This fascinating result suggests that we try alkalizing the water we use with our BOH to see if this will increase the percentage of successful flower inductions. If improvement in the results does follow, we can then experiment with the alkalized BOH solutions on younger than mature plants. In any event, the alkalized water should not do any harm to your bromels as we refill the cups with regular water three days after the treatment. Reprinted from Bromeliana of the New York Bromeliad Society, Inc.
Editor's note For an account of Mr. Plever's experiments and results with BOH, the flower-inducing chemical from Holland, refer to Vol. XIX, No. 1, p. 17, of The Bromeliad Society Journal.
MORRIS W. DEXTER, M.D.Ordinarily we prefer to allow a bromeliad to reach maturity and produce its inflorescence. Some plants require a very long time to mature, become too large for available space, or are essentially foliage plants with nondescript inflorescences. In such cases it may be desirable to hasten the production of offshoots.
This can be accomplished by destroying the major growing point (meristem) of the plant. A satisfactory instrument is either a very long thin screwdriver or better yet the following: a 12-inch length of number nine aluminum clothesline (unstranded, available in most hardware stores) which is flattened at one end for about 1 inch and filed to a point. The other end may be fashioned into a loop for easy grasping.
The point of this instrument is placed in the center of the cup of the rosette of leaves and with a twisting motion pushed downward until the point is felt to emerge below the root portion of the plant. Although placing fungicide in the cup prior to this procedure may be a useful precaution, I have not found it necessary.
Within a month or so new offshoots will appear. Failures are infrequent and are of two types:
1. The plant dies. This has happened only once (Canistrum × Leopardinum). Perhaps fungicide might have prevented this.
2. The plant resumes growing from the center as if nothing had happened. In such instances either the meristem was missed or the new offshoot developed close to the center. This seems to occur mainly in the very large vrieseas (imperialis and gigantea).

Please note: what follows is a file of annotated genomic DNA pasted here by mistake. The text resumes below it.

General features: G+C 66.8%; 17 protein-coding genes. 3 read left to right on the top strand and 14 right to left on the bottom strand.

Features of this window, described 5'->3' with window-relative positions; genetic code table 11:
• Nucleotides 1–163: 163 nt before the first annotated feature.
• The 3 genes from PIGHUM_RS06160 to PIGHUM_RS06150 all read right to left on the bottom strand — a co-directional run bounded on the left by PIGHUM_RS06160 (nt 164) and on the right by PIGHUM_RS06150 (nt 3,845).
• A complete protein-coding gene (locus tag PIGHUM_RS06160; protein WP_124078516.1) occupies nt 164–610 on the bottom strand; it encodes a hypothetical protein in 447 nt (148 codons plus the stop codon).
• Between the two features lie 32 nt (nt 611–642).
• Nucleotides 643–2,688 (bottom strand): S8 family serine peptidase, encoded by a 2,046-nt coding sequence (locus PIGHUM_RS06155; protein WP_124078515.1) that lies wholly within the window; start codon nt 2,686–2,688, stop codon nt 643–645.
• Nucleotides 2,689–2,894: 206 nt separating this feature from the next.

This procedure, however, has been almost uniformly successful.
DAVID BARRY, JR.Bromeliads are air plants and should never be crowded but kept loosely away from each other to allow free passage of air in the carton. Large cartons should be used if necessary. Each rosette should be wrapped in a newspaper cornucopia held on the plant with a rubber band. Pack the plants loosely enough to permit the cornucopias to retain their shape without collapsing from the pressure and weight of surrounding plants. Any spaces between cornucopias should be filled with loosely crushed newspapers.
NEVER SHIP WET PLANTS nor envelop their roots with wet planting material. Let plants dry out thoroughly before packing. In warm weather cut one-inch ventilation holes in the sides of the cartons. Never let one plant touch another plant.
Large bromeliads should be sent as such. Cutting off the leaves presents a most unattractive specimen that remains ugly for a very long time, as it will take two or three years to re-form a crown of leaves.
If size is a problem, try to send younger and smaller plants. They will remain attractive as they grow to maturity.
When in doubt use two cartons instead of one. This will make someone happy!
West Los Angeles, California
MORRIS W. DEXTER, M.D.
This magnificent species, whose inflorescence resembles the cone of Araucaria imbricata, was discovered in 1882 by M. H. Poortman in the course of a collecting expedition in the Andes of Ecuador under the direction of Edouard Andre. Guzmania conifera is to be found in the province of Zamore at an elevation of over 4,500 feet, growing on trees and also on the ground.
It is a large plant with bright green leaves that are 2 to 3 feet long and 2½ to 3 inches broad at the center. The dense conelike inflorescence is 8 to 10 inches long and 4 to 6 inches broad. The plant reaches well over 3 feet in height.
The plant was described by Dr. Amy Jean Gilmartin in her book on Ecuadorian bromeliads and has been collected by Alexander Hirtz, who took this photo.